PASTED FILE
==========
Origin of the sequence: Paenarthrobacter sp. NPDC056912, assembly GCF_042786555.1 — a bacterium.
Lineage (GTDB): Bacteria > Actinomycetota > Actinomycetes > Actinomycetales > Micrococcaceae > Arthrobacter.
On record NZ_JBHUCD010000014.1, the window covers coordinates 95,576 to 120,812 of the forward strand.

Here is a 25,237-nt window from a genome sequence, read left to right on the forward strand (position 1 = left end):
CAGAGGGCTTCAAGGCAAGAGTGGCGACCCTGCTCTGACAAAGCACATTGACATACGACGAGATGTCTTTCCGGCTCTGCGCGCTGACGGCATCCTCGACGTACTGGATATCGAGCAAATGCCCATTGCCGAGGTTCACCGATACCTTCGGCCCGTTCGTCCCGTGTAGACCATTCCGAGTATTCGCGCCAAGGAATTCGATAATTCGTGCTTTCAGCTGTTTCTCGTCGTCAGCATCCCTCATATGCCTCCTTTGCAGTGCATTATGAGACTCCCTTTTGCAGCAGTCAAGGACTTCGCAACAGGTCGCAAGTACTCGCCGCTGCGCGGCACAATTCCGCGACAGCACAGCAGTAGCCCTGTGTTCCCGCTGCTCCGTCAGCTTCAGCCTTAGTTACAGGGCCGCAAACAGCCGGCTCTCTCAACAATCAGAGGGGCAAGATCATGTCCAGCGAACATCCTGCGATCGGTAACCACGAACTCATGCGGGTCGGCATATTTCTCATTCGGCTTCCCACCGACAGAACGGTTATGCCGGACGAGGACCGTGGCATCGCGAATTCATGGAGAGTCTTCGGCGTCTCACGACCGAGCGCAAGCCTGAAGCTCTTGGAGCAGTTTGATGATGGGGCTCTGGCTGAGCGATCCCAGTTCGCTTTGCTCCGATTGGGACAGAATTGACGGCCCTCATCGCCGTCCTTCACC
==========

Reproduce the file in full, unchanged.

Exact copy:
Origin of the sequence: Paenarthrobacter sp. NPDC056912, assembly GCF_042786555.1 — a bacterium.
Lineage (GTDB): Bacteria > Actinomycetota > Actinomycetes > Actinomycetales > Micrococcaceae > Arthrobacter.
On record NZ_JBHUCD010000014.1, the window covers coordinates 95,576 to 120,812 of the forward strand.

Here is a 25,237-nt window from a genome sequence, read left to right on the forward strand (position 1 = left end):
CAGAGGGCTTCAAGGCAAGAGTGGCGACCCTGCTCTGACAAAGCACATTGACATACGACGAGATGTCTTTCCGGCTCTGCGCGCTGACGGCATCCTCGACGTACTGGATATCGAGCAAATGCCCATTGCCGAGGTTCACCGATACCTTCGGCCCGTTCGTCCCGTGTAGACCATTCCGAGTATTCGCGCCAAGGAATTCGATAATTCGTGCTTTCAGCTGTTTCTCGTCGTCAGCATCCCTCATATGCCTCCTTTGCAGTGCATTATGAGACTCCCTTTTGCAGCAGTCAAGGACTTCGCAACAGGTCGCAAGTACTCGCCGCTGCGCGGCACAATTCCGCGACAGCACAGCAGTAGCCCTGTGTTCCCGCTGCTCCGTCAGCTTCAGCCTTAGTTACAGGGCCGCAAACAGCCGGCTCTCTCAACAATCAGAGGGGCAAGATCATGTCCAGCGAACATCCTGCGATCGGTAACCACGAACTCATGCGGGTCGGCATATTTCTCATTCGGCTTCCCACCGACAGAACGGTTATGCCGGACGAGGACCGTGGCATCGCGAATTCATGGAGAGTCTTCGGCGTCTCACGACCGAGCGCAAGCCTGAAGCTCTTGGAGCAGTTTGATGATGGGGCTCTGGCTGAGCGATCCCAGTTCGCTTTGCTCCGATTGGGACAGAATTGACGGCCCTCATCGCCGTCCTTCACC